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IWO weeks in my own society at London had disgusted me

with my associate, and I resolved to abandon the solitary system of traveling, try a “Cook” excursion ticket, and prepare to answer affirmatively, in future, the first question of my traveling fellow-countrymen, “Have you been to Parry ?

I proceeded by rail to Newhaven, and thence by boat to Dieppe. If


of my friends think of crossing there, I would advise them to borrow Capt. Boyton's suit and swim rather than to take the steamer that I did. Not a fourth of the passengers could get into the little cabin, and consequently they remained on deck. I was one of those who thus had a "cold deck” "rung in” on them. The sea was very smooth, and this was a crowning mercy, for I know there was not room on deck for a wash-basin. Had Jonah added himself to the passenger list, he would have had to go overboard - not from any malice at all, but merely to make room for the rest of us.

In the gray light of morning, we saw the coast of France, and the town of Dieppe. It looked exactly - bluff

, old houses, and all — like the levee of a rather seedy town on the upper Mississippi. It is really a watering-place of some note, and lately had been visited by M. Thiers on an electioneering tour; but the "watering” part does not show from the dock where we landed. We saw some sad-looking men in uniform, and a very


tall crucifix, whereat several of the British, who live in mortal fear of the Pope, began to bewail themselves about the “superstition of the country.” In due time, we passed through the custom house. There was nothing dutiable in my valise. If there had been, as a measure of economy I should have handed over the “grip-sack” to the officer, and have asked him to make a present of it, with my compliments, to the French Republic. The officer in charge of persons, as distinguished from property, was a young man with fierce eyes and a mustache like two cork

"Aire you Ingleesh ?” he said; to which I responded in excellent French, “Oui.” It was a dreadful thing for one to say whose grandfather “fit in the Revolution,” but it saved time at any rate; and beside, the French think Americans are only a variety of the beast "Anglais."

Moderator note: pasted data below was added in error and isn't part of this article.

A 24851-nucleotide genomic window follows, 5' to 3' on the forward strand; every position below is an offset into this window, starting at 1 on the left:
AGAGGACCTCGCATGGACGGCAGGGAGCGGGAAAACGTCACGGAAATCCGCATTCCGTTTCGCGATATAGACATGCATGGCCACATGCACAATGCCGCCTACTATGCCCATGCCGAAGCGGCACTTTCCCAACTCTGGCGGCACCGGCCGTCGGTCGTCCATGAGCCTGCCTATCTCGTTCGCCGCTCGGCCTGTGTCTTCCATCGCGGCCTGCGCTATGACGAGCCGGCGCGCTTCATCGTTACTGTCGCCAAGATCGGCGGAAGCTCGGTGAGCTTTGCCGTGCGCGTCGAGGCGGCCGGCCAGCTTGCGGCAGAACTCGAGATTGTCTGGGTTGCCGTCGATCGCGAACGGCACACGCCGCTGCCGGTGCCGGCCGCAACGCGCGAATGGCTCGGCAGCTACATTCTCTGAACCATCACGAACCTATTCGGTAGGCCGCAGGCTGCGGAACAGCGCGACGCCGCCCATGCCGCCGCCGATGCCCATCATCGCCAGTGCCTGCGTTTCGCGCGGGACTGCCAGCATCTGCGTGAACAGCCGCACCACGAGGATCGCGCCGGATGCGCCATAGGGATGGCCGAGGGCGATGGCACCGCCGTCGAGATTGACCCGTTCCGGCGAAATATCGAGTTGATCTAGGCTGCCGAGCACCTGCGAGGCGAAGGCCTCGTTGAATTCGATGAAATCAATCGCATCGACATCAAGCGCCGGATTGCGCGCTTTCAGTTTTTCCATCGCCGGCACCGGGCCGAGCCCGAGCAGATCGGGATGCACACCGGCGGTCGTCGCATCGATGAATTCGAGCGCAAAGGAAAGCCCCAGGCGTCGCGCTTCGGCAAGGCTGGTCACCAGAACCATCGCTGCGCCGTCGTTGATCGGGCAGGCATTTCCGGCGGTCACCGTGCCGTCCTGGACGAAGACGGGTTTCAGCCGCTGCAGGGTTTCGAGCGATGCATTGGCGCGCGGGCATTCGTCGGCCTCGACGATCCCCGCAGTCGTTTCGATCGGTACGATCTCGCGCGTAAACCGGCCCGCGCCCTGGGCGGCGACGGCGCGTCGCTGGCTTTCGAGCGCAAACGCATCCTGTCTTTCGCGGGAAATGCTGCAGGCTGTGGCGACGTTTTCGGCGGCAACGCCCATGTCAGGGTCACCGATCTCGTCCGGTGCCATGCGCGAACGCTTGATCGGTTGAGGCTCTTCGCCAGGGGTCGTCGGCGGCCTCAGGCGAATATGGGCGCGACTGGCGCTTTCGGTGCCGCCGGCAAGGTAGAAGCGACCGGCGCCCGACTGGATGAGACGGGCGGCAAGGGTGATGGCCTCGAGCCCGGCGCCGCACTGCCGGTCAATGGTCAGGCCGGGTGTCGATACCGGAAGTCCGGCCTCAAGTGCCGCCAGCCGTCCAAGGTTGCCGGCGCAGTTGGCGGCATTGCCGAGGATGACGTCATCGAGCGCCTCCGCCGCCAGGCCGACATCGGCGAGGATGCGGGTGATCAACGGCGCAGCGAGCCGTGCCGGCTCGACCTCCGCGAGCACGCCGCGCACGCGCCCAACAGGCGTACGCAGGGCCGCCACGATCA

We took breakfast at what the British said was a “buffy." The practice of uselessly ill-treating the French language at once commenced. The place was kept, I think, by an Englishman, and all the waiters understood English; but that did not prevent their being assailed with such remarks as, “Garsong, wooly-woo bring me some jambong?” The result was distraction.

We got into the cars at last, and started at a very moderate pace for Paris. The French railroads are not very strong in the matter of speed, and the management lacks enterprise in the way of ditching trains, running into open drawbridges, telescoping other trains, and such-like--in which my own country can, as in everything else, discount the world. The country presents a great uniformity in this part of France, increasing, however, in fertility and beauty as you get away from the coast. Mile after mile you see rural villages with thatched roofs, and smart little towns with white plastered houses and fire-red tile roofs, and interminable long straight rows of tall straight poplars; and little fields about as big as a tarpaulin, unseparated by fences, of different colors, and making the slopes of the hills look like vast patchwork quilts. In a wide valley, or rather where several valleys come together, you see the fine old city of Rouen, with its cathedral in the midst, looking more like some hoary old cliff than a house made with hands. You follow the windings of the Seine, a bright stream, which somehow always makes me think of a rosy old French gentleman when he feels good after dinner, it is so smooth and clear, and agreeable. Very much of a gentleman is the Seine.

You see, before you have gone far, that you are in an industrious country. You see countless tall chimneys, marking the sites of manufactories. There are no loafers about the stations you understand how the French paid off the enormous war indemnity.